3D-printing pens change plastic filaments into a gel that hardens when it hits the air, allowing users to create sculptures freehand. A new company thinks that using all that plastic is expensive and wasteful, and is aiming to create a new kind of 3D pen that does its thing using old plastic bottles, bags and even folders. It's called the Renegade and it's seeking backers on Kickstarter now.
In typical 3D-printing pens, like the 3Doodler, a long plastic rod is inserted into the back end, a heating element softens it, and a motor pushes it out the tip in a moldable gel that lets users literally draw multi-dimensional objects in midair. But not only does that require the use of plastic, it can also get pricey, with a pack of 25 filaments for the 3Doodler for example, costing US$9.99.
The Renegade attacks the dual problem of filament cost and waste by accepting strips of plastic made from bottles or a range of other plastic material. To help you get your bottles into strips that the Renegade can swallow, the makers are also providing something called ChupaCut that basically turns a single bottle into a ribbon of plastic with a pull.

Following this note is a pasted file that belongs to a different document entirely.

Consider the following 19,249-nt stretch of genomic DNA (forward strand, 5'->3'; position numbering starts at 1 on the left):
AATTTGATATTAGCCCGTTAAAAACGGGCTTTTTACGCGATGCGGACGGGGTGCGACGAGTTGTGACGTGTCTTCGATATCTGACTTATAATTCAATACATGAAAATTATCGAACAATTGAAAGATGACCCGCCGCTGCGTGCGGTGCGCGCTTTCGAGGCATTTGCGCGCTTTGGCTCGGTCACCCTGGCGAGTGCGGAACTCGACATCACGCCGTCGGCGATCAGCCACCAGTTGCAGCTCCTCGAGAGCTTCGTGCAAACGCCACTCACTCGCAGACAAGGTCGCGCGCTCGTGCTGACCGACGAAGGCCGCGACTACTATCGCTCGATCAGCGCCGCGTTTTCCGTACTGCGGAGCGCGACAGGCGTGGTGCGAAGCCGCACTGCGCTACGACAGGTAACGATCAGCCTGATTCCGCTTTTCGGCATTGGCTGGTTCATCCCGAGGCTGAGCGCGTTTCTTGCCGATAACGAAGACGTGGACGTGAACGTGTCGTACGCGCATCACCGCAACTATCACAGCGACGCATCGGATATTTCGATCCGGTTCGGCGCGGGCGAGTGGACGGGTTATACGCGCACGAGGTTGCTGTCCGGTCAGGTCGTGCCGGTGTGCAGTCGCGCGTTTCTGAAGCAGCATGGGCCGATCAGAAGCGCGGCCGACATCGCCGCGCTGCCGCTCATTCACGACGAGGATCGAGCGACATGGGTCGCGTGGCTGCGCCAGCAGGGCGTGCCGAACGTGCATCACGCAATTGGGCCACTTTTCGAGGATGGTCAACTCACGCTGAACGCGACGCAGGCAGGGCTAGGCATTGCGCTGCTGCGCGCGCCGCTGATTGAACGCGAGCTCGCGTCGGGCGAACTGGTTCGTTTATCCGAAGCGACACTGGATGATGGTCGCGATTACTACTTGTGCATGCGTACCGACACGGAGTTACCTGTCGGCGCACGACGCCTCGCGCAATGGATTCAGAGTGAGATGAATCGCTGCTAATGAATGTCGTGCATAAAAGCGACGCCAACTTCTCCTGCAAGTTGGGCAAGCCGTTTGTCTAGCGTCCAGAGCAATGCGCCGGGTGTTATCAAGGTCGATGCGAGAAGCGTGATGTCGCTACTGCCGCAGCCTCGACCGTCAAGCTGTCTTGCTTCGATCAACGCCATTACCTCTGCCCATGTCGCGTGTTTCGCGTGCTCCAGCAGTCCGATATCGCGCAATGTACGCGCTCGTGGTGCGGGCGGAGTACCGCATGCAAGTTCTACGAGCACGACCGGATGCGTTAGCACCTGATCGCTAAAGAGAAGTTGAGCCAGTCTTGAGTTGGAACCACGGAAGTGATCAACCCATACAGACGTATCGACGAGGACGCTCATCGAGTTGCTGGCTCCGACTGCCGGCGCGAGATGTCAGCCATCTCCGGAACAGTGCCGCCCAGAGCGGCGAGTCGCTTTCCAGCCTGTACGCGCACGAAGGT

The pen can accept 5 to 7-mm strips from PET plastic bottles, plastic bags, or plastic files with a thickness of 0.14 to 0.35 mm.
Obviously, one of the disadvantages of relying on old plastic to make your creations is that your color schemes will be extremely limited. Fortunately, the Renegade can also take standard filaments just like other 3D pens, so your creativity needn't suffer while you're looking out for the environment.
For early birds, a pledge of £75 (about US$99) will reserve the Renegade pen and the enigmatically named ChupaCut. It's also possible to pledge for each item separately.
In order to back this product, it seems that you'll want to have a strong interest in either the environment or in turning trash to crafts, as you can get the 3Doodler for exactly the same price, without the usual worries that come along with a crowdfunding campaign in terms of production and quality.
Still, if you decide to give the Renegade a go, and all goes according to plan, the pen is expected to ship in January 2017.
Update (Oct. 4, 2016): The original Kickstarter campaign was canceled by the project creator on July 26, but a new preorder campaign was launched the following day.
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